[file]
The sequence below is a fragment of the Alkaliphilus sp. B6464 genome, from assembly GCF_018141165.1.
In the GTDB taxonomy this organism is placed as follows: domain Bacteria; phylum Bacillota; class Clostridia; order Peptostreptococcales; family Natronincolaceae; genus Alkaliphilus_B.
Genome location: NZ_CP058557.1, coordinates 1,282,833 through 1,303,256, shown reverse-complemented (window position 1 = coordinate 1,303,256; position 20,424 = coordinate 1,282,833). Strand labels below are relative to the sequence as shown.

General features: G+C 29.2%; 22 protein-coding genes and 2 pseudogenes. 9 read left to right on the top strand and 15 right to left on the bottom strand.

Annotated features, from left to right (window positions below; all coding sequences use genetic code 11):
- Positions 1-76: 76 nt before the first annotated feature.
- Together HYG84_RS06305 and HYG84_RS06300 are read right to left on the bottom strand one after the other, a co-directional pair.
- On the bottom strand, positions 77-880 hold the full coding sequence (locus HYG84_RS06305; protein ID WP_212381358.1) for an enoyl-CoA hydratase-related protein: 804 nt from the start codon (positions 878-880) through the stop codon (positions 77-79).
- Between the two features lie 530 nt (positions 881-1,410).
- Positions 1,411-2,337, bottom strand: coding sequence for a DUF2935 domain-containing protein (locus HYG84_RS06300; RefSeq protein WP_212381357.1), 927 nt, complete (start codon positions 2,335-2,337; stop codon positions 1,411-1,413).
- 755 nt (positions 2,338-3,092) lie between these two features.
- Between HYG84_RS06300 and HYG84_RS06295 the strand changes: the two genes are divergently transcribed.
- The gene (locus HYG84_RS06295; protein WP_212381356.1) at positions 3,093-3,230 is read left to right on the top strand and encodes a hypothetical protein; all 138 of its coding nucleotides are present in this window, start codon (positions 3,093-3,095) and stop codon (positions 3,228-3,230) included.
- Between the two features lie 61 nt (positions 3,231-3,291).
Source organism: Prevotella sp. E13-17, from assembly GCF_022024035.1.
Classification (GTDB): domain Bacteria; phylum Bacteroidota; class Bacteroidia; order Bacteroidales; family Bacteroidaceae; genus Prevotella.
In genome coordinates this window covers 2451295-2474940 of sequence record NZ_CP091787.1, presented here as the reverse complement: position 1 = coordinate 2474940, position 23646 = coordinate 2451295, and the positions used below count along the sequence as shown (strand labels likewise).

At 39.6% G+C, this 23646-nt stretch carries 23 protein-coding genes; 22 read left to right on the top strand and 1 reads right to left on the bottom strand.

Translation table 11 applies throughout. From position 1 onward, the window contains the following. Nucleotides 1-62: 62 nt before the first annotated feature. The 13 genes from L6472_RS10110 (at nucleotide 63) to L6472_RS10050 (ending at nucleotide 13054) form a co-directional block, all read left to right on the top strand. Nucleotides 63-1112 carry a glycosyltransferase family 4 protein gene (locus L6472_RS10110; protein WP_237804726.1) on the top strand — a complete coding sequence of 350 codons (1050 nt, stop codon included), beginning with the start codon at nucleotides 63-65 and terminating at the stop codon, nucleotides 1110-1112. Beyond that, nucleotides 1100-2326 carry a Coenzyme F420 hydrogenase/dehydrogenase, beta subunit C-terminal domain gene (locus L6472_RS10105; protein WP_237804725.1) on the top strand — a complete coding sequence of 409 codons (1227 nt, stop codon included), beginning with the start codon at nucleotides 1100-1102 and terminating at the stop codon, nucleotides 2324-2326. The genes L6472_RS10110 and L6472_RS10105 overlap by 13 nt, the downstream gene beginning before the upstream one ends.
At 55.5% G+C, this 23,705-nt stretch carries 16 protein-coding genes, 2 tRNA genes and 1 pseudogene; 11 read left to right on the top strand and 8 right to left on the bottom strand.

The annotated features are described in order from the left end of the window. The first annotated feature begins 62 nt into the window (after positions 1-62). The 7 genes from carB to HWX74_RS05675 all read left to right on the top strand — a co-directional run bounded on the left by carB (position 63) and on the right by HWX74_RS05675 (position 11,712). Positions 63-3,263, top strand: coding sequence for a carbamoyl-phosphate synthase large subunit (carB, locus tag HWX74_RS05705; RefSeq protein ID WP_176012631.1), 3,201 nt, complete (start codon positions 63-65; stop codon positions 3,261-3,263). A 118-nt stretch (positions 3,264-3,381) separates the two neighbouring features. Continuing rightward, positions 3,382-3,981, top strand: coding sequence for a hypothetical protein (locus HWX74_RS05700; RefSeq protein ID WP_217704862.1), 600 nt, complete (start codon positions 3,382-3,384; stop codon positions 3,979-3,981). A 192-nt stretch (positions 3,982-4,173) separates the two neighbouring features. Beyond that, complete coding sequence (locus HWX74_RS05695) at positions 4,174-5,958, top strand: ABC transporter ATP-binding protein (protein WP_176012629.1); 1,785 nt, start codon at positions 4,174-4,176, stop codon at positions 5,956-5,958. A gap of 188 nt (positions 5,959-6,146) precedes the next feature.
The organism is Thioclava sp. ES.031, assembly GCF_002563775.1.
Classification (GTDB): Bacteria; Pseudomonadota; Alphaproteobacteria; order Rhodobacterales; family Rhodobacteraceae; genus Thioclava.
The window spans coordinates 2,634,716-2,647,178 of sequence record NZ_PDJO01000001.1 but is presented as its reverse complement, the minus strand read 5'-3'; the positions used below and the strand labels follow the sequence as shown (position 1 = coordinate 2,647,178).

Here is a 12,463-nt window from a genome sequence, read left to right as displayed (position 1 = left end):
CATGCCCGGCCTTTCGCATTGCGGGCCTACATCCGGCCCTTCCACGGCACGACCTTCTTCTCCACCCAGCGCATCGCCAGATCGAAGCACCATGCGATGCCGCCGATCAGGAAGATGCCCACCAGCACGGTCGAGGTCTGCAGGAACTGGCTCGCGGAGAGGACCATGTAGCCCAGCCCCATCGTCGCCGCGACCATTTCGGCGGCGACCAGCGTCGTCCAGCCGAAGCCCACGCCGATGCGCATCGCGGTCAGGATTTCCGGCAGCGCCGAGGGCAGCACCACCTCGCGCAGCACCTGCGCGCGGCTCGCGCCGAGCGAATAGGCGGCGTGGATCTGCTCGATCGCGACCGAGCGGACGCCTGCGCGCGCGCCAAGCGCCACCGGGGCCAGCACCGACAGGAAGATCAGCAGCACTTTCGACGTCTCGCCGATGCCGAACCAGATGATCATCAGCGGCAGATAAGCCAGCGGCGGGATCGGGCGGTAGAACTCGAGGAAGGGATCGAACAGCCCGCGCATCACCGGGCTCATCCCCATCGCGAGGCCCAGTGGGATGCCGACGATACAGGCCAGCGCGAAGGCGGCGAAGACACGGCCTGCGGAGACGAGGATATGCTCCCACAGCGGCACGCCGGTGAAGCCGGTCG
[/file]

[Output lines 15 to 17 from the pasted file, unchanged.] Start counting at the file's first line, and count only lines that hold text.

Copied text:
Source organism: Prevotella sp. E13-17, from assembly GCF_022024035.1.
Classification (GTDB): domain Bacteria; phylum Bacteroidota; class Bacteroidia; order Bacteroidales; family Bacteroidaceae; genus Prevotella.
In genome coordinates this window covers 2451295-2474940 of sequence record NZ_CP091787.1, presented here as the reverse complement: position 1 = coordinate 2474940, position 23646 = coordinate 2451295, and the positions used below count along the sequence as shown (strand labels likewise).